But as I shared how Jesus changed my life, Sophia shed a tear from each eye. Then I asked, “Can you draw me a picture of Jesus being comforted by an angel?” She said, “Wow. I’ve never drawn anything like that before, but I think I can try.” She drew the picture in 10 minutes, and it impacted her life. She said, “Wow! This is amazing!”

After we talked more, she got my contact information and wanted to stay in touch. I gave her the book Steps to Christ, and she said, “I’m really going to read this book.”

And as we got off the plane, we took a picture together, and Sophia said, “Thank you so much, Matthew! You’re the coolest flight mate I’ve ever had!”
I told her, “It’s only the goodness of the Lord.” And that is just one of the several experiences where I’ve been able to share Jesus in my travels. Do you dare to do the same?



Evangelism in Fiji

May 22, 2014

Groundwork is being laid for future ministry.
by Viliame Saqusaqu

On November 27, 2013, Matthew Farley and I traveled to my homeland of Fiji, and we were there till January 14, 2014. Although Christians make up 64.5% of Fiji’s population, only 3.9% is Seventh-day Adventist, and the remaining 35.5% of the population is not Christian.1 So missionary work needs to be done in Fiji.

On the island of Kadavu, we conducted classes on conversion and righteousness by faith for the Adventist church members. Then we ran a nine-night evangelistic series, presenting talks based on the Three Angels’ Messages. Before each talk, we delivered a 15-minute health lecture. It amazed us to see the Holy Spirit at work in peoples’ lives.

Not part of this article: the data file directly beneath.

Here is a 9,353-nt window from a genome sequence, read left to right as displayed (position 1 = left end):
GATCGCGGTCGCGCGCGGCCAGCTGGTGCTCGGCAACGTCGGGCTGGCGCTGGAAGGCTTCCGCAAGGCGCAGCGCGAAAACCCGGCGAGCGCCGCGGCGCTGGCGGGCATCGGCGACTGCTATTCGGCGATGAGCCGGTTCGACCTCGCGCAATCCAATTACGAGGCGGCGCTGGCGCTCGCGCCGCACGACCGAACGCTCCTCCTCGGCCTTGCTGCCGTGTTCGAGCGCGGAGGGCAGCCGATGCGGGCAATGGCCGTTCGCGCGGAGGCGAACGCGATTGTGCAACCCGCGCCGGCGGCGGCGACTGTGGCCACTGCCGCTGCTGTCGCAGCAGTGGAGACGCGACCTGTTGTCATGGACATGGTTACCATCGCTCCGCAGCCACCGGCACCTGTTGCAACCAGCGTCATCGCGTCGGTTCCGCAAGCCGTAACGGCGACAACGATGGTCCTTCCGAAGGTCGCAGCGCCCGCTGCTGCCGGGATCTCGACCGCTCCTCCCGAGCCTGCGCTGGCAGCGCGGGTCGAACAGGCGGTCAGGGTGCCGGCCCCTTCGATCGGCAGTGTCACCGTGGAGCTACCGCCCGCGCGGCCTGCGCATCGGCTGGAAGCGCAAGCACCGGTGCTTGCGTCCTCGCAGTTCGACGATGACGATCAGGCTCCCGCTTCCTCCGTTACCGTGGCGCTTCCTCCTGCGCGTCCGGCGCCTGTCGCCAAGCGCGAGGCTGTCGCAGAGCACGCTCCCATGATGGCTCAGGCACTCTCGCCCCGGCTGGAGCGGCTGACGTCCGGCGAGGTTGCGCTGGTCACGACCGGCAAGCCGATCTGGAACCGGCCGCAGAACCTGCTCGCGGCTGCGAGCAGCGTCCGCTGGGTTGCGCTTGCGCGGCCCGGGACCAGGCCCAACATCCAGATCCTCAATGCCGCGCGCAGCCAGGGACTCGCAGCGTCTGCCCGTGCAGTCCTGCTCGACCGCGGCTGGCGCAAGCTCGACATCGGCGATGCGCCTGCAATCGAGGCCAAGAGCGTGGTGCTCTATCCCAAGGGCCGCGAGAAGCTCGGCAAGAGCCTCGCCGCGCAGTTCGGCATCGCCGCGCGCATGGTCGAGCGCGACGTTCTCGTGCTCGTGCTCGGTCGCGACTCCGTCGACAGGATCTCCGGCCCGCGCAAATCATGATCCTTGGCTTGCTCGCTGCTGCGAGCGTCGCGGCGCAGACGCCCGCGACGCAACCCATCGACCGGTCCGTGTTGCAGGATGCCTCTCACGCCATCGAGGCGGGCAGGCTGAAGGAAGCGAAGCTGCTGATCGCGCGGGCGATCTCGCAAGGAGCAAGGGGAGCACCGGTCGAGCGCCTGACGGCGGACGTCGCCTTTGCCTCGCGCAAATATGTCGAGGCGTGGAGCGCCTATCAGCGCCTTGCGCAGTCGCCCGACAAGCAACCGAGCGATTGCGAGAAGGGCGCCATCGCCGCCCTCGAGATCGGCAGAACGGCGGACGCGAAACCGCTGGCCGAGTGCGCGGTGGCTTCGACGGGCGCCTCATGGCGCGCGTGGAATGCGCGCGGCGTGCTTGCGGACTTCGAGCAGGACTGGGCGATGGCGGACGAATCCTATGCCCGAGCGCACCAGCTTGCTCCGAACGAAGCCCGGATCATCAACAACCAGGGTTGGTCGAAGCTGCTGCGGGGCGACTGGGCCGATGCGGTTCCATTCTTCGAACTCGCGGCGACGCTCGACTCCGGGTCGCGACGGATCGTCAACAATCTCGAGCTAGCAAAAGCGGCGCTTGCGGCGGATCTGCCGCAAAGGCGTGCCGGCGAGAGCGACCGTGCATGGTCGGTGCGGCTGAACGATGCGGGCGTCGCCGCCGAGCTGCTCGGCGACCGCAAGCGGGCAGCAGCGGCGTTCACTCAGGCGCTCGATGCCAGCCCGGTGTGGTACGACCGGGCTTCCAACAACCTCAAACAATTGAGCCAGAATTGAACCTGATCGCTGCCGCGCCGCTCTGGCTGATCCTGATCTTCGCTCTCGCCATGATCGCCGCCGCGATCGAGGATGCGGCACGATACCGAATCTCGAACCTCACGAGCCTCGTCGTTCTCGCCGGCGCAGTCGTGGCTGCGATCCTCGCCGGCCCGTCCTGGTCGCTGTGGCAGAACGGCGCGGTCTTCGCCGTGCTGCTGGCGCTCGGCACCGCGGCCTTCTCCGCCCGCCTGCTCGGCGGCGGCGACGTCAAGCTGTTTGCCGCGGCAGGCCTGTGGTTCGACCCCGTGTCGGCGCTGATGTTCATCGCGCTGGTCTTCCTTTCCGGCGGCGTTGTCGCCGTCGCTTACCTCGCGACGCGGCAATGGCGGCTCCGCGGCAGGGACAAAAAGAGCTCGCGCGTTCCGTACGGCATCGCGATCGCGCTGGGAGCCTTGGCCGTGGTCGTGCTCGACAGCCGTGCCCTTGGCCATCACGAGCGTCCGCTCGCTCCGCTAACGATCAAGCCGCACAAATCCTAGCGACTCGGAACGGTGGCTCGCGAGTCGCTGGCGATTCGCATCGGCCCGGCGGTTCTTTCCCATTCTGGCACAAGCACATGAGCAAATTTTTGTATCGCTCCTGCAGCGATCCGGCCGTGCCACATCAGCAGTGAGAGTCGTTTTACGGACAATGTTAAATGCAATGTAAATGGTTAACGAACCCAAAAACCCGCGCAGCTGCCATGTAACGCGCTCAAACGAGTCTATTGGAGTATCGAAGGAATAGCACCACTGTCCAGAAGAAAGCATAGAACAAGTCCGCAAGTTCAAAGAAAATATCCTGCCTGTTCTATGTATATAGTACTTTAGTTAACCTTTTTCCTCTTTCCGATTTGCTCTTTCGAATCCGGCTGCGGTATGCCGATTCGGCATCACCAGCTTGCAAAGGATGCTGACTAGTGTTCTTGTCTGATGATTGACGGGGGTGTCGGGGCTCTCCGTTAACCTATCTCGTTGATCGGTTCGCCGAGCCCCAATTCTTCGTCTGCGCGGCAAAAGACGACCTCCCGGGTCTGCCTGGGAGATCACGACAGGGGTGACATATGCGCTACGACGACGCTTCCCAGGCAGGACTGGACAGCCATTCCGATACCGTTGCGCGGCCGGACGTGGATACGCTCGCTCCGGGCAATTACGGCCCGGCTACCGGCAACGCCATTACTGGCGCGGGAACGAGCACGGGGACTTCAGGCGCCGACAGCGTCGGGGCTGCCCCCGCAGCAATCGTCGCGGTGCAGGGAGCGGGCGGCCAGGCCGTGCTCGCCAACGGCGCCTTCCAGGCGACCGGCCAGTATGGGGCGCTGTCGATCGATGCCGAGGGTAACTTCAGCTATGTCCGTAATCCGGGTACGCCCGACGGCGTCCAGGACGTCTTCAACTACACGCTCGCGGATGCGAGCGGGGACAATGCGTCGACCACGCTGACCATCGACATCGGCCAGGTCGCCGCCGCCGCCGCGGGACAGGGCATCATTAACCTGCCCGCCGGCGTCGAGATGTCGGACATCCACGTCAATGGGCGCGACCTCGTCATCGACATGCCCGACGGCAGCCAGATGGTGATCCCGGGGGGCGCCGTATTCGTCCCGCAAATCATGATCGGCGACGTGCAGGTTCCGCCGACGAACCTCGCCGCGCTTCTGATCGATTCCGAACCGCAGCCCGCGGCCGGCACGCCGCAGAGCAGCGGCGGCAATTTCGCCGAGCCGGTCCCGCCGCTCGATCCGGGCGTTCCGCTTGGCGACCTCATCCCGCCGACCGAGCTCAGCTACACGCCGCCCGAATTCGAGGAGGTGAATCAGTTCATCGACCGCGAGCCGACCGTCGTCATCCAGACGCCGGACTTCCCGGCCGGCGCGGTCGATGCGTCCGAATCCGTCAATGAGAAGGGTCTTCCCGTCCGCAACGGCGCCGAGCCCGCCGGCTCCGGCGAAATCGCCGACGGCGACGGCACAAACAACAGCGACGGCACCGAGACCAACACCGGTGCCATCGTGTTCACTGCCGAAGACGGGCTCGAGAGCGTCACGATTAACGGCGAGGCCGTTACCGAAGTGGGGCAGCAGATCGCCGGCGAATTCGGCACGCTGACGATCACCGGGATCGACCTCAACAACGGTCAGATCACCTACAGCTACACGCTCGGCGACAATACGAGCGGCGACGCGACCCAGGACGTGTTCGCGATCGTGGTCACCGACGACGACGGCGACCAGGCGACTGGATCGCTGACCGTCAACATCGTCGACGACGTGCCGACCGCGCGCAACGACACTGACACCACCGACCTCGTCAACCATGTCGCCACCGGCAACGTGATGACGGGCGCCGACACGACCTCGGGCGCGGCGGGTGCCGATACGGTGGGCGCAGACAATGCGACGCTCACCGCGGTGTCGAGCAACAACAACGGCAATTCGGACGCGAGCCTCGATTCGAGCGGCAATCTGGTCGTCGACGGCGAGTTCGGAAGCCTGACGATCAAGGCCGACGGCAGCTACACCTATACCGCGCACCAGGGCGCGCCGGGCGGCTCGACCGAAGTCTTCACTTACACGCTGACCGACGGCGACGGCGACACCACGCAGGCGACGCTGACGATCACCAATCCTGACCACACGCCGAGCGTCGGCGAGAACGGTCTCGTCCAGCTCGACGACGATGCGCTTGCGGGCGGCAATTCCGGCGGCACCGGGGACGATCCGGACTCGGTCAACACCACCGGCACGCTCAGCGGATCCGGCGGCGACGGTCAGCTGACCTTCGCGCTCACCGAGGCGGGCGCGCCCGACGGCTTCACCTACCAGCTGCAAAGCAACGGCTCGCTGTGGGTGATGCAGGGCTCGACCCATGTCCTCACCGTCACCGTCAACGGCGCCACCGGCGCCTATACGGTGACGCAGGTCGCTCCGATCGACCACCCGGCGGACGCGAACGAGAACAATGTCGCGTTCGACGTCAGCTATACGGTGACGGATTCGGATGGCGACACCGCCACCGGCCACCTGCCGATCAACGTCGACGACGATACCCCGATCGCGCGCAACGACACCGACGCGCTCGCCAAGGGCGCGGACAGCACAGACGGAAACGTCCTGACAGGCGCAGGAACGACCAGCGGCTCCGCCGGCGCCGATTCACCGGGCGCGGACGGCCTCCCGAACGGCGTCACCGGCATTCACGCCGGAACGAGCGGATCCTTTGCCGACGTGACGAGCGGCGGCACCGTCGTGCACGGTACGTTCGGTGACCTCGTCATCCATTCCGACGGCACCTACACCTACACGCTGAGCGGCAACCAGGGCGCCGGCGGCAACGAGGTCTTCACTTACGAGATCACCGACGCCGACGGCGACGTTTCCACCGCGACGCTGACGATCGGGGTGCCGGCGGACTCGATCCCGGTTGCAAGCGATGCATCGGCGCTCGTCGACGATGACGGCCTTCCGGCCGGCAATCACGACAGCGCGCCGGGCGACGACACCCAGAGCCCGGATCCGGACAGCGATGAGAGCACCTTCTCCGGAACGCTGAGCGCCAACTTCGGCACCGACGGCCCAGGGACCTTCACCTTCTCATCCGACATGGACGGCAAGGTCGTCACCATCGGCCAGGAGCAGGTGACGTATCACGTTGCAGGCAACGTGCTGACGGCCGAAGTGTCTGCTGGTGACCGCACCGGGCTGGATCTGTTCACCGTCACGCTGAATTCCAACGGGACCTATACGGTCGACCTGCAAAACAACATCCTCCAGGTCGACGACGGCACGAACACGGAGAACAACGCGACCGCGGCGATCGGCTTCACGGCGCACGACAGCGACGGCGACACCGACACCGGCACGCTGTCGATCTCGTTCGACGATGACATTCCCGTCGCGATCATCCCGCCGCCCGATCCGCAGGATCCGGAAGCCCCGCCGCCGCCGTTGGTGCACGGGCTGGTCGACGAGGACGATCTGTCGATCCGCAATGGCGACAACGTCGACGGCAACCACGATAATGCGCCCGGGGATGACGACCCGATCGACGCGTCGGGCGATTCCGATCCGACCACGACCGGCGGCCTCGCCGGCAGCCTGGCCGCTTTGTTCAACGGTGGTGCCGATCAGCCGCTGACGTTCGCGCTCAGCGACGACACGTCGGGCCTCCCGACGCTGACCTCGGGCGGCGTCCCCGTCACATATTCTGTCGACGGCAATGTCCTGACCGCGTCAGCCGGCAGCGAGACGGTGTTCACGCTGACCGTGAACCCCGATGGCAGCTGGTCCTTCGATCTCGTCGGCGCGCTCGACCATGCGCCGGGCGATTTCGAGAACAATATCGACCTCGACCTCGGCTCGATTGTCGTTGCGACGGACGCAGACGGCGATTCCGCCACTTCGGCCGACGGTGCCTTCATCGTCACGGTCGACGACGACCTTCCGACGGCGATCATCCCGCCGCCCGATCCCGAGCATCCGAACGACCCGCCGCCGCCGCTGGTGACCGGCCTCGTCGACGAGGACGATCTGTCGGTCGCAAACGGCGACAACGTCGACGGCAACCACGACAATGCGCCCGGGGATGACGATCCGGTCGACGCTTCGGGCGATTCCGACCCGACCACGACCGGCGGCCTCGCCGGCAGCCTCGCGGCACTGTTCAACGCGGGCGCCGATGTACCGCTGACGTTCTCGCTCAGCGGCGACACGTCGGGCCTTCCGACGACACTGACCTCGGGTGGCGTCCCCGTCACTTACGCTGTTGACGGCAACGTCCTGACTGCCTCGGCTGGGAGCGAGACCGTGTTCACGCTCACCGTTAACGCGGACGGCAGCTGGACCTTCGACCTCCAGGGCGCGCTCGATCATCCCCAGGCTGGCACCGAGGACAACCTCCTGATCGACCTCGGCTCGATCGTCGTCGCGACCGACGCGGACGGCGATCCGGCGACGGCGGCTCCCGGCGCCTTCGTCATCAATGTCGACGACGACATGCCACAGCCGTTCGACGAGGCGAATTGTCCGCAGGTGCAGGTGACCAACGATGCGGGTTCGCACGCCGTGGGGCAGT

One night, I met a young man who had been struggling with planting Kava—a plant used to make alcoholic drinks. He told me, “After hearing the messages, I was convicted that now is the time for me to forsake what I’ve been doing and to follow the Lord’s will.”

Five non-Adventists who had never heard the Three Angels’ Messages faithfully attended the meetings. The last night, we appealed to the attendees to stand up if they accepted what they heard as the truth and wanted to learn more. All five stood up, desiring to receive Bible studies.
During the day, we often visited villages, offering free blood pressure checks, glucose level tests, and counseling on how to live a healthy lifestyle. We even entered the village of Kavala, where all the villagers are Methodist, and don’t allow other faiths or denominations to enter and spread their beliefs. But because we explained to the chief that we were doing medical missionary work, he gave us permission!

We began our work with the chief and his family, and then we went to the rest of the villagers. It was wonderful to witness medical ministry being the opening wedge for us to take the gospel to the people. Now we are planning to run an evangelistic series right in that village in the near future.

In Rakiraki, we held a five-day camp meeting, covering topics like conversion and righteousness by faith, and how to study the Bible. Then in Suva City, Fiji’s capital, and on the island of Vanua Levu, we held revival meetings for the Adventist churches. We spoke on individual preparation for the end-times and the importance of seeking God’s righteousness.
We also spent time doing personal evangelism. While traveling in a boat from one of the Yasawa islands to another, I conversed with a young man. We ended up talking about prophecy, and he asked what my opinion is on combining church and state. I did not tell him my own opinion, but what the Bible and history have to say. Then I gave him Amazing Facts’ latest DVD—The Bride, the Beast, and Babylon. The young man accepted and appreciated the gift.
Matthew shares the two things that impacted him the most on this mission trip: “God showed me that missionary work is your entire life. Whether you’re in a grocery store, in a restaurant, on a bus, on a plane, or wherever you are—witness, and just share, and don’t be ashamed to share Jesus.